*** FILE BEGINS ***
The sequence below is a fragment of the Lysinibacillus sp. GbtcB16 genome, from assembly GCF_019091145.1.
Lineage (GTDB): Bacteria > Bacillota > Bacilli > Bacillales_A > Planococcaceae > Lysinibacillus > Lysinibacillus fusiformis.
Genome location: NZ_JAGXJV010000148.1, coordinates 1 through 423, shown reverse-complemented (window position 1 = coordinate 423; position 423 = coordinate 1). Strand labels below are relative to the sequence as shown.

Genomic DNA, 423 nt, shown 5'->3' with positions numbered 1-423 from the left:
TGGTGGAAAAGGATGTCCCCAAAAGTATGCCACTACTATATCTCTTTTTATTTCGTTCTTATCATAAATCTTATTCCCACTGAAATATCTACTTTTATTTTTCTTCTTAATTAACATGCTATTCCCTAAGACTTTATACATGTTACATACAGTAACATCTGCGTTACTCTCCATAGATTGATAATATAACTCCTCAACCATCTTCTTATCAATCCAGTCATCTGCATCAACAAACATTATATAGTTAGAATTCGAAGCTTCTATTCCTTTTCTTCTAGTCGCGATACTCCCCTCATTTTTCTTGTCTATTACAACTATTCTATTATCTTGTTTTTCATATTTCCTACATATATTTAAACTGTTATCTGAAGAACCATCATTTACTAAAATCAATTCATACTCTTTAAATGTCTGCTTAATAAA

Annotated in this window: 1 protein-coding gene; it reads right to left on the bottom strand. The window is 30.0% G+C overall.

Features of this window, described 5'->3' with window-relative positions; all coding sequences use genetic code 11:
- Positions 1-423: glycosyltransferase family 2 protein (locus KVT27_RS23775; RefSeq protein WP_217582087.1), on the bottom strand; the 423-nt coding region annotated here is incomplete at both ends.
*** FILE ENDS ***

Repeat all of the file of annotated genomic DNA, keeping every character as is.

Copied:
The sequence below is a fragment of the Lysinibacillus sp. GbtcB16 genome, from assembly GCF_019091145.1.
Lineage (GTDB): Bacteria > Bacillota > Bacilli > Bacillales_A > Planococcaceae > Lysinibacillus > Lysinibacillus fusiformis.
Genome location: NZ_JAGXJV010000148.1, coordinates 1 through 423, shown reverse-complemented (window position 1 = coordinate 423; position 423 = coordinate 1). Strand labels below are relative to the sequence as shown.

Genomic DNA, 423 nt, shown 5'->3' with positions numbered 1-423 from the left:
TGGTGGAAAAGGATGTCCCCAAAAGTATGCCACTACTATATCTCTTTTTATTTCGTTCTTATCATAAATCTTATTCCCACTGAAATATCTACTTTTATTTTTCTTCTTAATTAACATGCTATTCCCTAAGACTTTATACATGTTACATACAGTAACATCTGCGTTACTCTCCATAGATTGATAATATAACTCCTCAACCATCTTCTTATCAATCCAGTCATCTGCATCAACAAACATTATATAGTTAGAATTCGAAGCTTCTATTCCTTTTCTTCTAGTCGCGATACTCCCCTCATTTTTCTTGTCTATTACAACTATTCTATTATCTTGTTTTTCATATTTCCTACATATATTTAAACTGTTATCTGAAGAACCATCATTTACTAAAATCAATTCATACTCTTTAAATGTCTGCTTAATAAA

Annotated in this window: 1 protein-coding gene; it reads right to left on the bottom strand. The window is 30.0% G+C overall.

Features of this window, described 5'->3' with window-relative positions; all coding sequences use genetic code 11:
- Positions 1-423: glycosyltransferase family 2 protein (locus KVT27_RS23775; RefSeq protein WP_217582087.1), on the bottom strand; the 423-nt coding region annotated here is incomplete at both ends.